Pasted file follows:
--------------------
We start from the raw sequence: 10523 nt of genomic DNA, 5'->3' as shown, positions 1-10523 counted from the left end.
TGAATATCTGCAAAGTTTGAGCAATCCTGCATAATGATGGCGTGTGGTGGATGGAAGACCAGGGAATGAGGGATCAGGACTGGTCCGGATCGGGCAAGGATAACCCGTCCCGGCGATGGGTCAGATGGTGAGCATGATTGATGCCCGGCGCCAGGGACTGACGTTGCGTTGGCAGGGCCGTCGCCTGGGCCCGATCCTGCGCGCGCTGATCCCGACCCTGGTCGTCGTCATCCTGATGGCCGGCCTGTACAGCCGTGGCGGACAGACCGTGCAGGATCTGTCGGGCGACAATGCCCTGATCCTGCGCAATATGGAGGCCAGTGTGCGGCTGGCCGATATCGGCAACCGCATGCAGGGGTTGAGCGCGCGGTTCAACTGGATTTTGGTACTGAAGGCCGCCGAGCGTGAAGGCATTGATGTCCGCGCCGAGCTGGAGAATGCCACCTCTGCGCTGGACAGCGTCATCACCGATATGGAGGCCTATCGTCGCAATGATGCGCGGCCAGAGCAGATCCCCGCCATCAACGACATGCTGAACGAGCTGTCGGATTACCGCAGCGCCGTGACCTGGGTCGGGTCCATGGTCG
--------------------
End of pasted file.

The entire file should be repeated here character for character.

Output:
We start from the raw sequence: 10523 nt of genomic DNA, 5'->3' as shown, positions 1-10523 counted from the left end.
TGAATATCTGCAAAGTTTGAGCAATCCTGCATAATGATGGCGTGTGGTGGATGGAAGACCAGGGAATGAGGGATCAGGACTGGTCCGGATCGGGCAAGGATAACCCGTCCCGGCGATGGGTCAGATGGTGAGCATGATTGATGCCCGGCGCCAGGGACTGACGTTGCGTTGGCAGGGCCGTCGCCTGGGCCCGATCCTGCGCGCGCTGATCCCGACCCTGGTCGTCGTCATCCTGATGGCCGGCCTGTACAGCCGTGGCGGACAGACCGTGCAGGATCTGTCGGGCGACAATGCCCTGATCCTGCGCAATATGGAGGCCAGTGTGCGGCTGGCCGATATCGGCAACCGCATGCAGGGGTTGAGCGCGCGGTTCAACTGGATTTTGGTACTGAAGGCCGCCGAGCGTGAAGGCATTGATGTCCGCGCCGAGCTGGAGAATGCCACCTCTGCGCTGGACAGCGTCATCACCGATATGGAGGCCTATCGTCGCAATGATGCGCGGCCAGAGCAGATCCCCGCCATCAACGACATGCTGAACGAGCTGTCGGATTACCGCAGCGCCGTGACCTGGGTCGGGTCCATGGTCG